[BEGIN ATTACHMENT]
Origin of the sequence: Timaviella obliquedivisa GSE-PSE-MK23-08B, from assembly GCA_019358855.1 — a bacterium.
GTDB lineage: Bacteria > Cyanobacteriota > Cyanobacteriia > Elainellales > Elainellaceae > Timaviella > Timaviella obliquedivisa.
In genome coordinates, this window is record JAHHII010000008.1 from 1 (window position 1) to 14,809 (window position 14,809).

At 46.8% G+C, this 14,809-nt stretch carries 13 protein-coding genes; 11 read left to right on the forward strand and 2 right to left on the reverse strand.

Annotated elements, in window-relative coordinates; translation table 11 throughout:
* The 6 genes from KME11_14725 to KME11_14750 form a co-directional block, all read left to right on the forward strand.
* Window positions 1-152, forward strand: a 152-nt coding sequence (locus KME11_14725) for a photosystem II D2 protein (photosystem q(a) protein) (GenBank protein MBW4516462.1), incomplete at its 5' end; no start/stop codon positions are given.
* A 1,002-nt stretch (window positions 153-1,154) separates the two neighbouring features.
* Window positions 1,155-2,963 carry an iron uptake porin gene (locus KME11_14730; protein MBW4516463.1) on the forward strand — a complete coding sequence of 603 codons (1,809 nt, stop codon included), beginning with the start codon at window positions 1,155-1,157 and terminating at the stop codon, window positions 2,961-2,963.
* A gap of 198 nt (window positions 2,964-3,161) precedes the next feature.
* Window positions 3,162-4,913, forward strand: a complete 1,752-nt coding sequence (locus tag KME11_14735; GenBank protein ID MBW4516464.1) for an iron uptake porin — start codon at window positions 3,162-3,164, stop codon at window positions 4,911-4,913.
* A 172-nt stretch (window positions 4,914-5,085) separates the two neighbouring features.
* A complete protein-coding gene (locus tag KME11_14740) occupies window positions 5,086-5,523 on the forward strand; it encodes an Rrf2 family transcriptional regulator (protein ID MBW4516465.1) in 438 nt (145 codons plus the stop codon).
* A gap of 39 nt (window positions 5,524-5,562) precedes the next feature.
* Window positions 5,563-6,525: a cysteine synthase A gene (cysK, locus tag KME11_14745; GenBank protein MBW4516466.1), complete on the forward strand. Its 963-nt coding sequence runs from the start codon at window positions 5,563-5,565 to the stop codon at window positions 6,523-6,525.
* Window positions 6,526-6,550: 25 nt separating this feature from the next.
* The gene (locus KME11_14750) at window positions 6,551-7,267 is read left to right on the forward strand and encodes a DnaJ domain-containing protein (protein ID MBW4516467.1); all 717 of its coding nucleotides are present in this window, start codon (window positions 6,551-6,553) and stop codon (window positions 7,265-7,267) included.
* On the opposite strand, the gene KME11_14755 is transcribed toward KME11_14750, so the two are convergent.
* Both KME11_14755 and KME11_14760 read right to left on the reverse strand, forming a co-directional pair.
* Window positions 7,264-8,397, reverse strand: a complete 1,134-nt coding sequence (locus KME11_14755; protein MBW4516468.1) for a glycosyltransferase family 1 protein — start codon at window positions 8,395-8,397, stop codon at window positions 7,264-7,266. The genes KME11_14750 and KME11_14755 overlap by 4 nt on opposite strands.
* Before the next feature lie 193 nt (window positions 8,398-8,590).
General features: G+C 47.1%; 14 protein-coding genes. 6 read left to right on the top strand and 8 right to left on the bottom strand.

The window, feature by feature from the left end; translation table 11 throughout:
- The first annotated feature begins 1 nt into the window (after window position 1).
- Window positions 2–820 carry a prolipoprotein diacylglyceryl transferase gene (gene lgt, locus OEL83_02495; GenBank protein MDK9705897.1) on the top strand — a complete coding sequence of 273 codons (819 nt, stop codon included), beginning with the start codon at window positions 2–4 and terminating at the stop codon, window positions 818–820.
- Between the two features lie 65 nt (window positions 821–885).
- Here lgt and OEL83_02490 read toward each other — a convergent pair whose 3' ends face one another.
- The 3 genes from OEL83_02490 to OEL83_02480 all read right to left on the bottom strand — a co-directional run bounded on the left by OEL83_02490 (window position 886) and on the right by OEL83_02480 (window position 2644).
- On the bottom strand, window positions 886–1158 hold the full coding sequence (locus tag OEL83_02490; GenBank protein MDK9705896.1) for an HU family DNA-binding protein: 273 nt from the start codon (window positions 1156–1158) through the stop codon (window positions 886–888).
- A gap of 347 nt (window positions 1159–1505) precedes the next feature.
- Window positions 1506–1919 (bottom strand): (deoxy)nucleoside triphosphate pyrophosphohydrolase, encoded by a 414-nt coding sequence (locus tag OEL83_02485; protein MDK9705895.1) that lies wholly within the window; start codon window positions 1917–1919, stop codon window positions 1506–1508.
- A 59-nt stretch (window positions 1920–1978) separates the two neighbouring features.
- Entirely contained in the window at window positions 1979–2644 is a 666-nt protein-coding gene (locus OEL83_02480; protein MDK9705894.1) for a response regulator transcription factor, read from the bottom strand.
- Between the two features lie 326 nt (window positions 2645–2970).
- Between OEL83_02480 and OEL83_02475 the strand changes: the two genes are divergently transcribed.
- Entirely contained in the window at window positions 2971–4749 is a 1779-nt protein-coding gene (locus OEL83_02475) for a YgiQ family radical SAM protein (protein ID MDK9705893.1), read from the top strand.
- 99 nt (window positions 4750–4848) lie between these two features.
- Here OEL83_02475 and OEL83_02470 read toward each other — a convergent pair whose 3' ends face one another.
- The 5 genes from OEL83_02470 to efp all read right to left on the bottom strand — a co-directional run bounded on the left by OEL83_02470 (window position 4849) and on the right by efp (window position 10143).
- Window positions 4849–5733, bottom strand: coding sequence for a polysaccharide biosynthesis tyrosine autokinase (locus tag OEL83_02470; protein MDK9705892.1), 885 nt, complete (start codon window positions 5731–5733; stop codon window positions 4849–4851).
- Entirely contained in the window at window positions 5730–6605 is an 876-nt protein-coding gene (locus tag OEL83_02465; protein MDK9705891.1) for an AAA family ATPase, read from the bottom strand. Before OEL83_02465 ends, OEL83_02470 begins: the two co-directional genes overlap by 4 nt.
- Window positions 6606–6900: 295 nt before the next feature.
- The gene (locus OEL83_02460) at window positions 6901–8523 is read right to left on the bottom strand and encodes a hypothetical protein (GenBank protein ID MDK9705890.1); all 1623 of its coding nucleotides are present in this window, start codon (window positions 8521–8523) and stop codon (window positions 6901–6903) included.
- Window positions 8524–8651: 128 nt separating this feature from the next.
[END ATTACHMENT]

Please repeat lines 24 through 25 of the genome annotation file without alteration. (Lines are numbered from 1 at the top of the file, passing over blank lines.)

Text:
- The first annotated feature begins 1 nt into the window (after window position 1).
- Window positions 2–820 carry a prolipoprotein diacylglyceryl transferase gene (gene lgt, locus OEL83_02495; GenBank protein MDK9705897.1) on the top strand — a complete coding sequence of 273 codons (819 nt, stop codon included), beginning with the start codon at window positions 2–4 and terminating at the stop codon, window positions 818–820.